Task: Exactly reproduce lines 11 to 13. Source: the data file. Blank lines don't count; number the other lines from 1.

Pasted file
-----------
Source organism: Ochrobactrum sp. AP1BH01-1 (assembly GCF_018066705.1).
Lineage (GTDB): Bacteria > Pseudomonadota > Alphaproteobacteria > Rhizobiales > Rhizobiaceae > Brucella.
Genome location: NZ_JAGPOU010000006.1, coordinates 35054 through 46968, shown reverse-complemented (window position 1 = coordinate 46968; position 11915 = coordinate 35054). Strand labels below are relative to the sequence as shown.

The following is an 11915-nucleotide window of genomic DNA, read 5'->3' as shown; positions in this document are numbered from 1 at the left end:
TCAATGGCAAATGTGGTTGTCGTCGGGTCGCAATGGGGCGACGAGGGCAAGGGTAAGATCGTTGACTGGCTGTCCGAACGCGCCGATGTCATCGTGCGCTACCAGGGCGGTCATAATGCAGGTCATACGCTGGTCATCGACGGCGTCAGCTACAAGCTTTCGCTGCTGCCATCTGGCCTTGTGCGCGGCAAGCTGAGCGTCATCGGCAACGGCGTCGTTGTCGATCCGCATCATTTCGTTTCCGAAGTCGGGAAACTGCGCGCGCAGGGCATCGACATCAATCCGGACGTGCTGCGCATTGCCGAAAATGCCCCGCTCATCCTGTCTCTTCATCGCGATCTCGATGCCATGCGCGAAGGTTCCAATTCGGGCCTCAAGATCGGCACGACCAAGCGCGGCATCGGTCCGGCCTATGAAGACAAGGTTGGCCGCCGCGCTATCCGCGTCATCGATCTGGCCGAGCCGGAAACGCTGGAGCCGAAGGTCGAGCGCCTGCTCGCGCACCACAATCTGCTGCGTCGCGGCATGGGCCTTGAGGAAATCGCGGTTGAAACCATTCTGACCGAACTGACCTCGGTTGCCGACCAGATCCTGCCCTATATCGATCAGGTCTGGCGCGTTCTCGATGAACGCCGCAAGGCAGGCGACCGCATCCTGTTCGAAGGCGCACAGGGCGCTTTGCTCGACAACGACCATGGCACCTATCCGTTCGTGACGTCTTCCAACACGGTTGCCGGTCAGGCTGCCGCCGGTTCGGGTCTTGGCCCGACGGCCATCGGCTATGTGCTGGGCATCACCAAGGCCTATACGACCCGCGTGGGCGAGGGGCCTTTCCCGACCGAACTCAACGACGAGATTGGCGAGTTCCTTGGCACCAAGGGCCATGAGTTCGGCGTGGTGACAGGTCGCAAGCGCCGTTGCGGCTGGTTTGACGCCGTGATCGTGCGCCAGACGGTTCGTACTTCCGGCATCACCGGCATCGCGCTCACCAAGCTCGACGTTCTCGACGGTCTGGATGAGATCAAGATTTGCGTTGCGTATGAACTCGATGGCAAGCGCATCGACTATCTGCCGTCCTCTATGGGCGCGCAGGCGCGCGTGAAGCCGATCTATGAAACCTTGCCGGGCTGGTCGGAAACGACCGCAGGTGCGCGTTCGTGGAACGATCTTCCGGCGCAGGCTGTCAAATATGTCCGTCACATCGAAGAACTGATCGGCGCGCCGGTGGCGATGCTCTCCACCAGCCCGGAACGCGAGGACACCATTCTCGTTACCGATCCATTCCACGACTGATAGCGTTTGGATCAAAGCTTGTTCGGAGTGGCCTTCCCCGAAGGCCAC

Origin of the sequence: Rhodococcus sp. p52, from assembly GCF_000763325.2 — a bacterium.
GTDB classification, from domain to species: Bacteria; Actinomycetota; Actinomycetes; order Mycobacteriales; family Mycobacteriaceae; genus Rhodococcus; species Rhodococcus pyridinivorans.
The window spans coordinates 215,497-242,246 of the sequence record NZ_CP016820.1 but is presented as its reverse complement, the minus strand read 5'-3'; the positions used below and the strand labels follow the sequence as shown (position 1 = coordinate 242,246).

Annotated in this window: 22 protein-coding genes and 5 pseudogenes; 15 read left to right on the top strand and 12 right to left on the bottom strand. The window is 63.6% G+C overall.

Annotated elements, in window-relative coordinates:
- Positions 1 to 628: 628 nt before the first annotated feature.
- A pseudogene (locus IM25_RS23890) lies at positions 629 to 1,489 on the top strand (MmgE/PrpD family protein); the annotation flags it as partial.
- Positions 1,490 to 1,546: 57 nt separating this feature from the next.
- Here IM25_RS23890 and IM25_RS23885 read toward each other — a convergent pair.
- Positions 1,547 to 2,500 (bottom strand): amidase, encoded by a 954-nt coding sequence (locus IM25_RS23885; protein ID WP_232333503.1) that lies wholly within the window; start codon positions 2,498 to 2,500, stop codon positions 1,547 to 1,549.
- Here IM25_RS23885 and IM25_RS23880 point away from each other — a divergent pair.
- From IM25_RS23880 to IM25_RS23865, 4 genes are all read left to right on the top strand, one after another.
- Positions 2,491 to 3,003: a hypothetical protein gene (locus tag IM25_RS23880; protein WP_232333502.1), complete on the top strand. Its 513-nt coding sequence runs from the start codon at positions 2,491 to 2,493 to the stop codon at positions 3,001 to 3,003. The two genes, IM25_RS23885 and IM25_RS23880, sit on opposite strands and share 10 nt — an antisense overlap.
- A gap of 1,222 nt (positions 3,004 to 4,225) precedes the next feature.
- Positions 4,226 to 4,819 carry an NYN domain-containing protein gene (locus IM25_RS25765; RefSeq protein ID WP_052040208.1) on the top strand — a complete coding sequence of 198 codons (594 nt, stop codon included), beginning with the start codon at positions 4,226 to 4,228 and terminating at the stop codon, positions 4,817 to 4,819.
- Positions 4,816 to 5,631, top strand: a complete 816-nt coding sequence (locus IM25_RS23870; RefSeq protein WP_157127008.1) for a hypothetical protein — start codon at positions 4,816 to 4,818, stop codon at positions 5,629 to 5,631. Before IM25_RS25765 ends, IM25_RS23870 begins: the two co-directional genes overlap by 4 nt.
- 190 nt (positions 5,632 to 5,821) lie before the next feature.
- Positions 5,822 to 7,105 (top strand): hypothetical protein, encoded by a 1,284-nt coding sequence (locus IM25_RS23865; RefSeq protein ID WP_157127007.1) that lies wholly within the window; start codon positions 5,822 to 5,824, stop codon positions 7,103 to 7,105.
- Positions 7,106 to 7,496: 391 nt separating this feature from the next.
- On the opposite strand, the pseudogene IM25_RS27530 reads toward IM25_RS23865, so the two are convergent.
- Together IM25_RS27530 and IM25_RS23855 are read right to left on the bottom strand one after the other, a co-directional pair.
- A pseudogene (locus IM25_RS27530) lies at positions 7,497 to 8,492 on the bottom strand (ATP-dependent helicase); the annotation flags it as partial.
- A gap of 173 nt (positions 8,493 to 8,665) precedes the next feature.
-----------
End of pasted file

- Positions 1 to 628: 628 nt before the first annotated feature.
- A pseudogene (locus IM25_RS23890) lies at positions 629 to 1,489 on the top strand (MmgE/PrpD family protein); the annotation flags it as partial.
- Positions 1,490 to 1,546: 57 nt separating this feature from the next.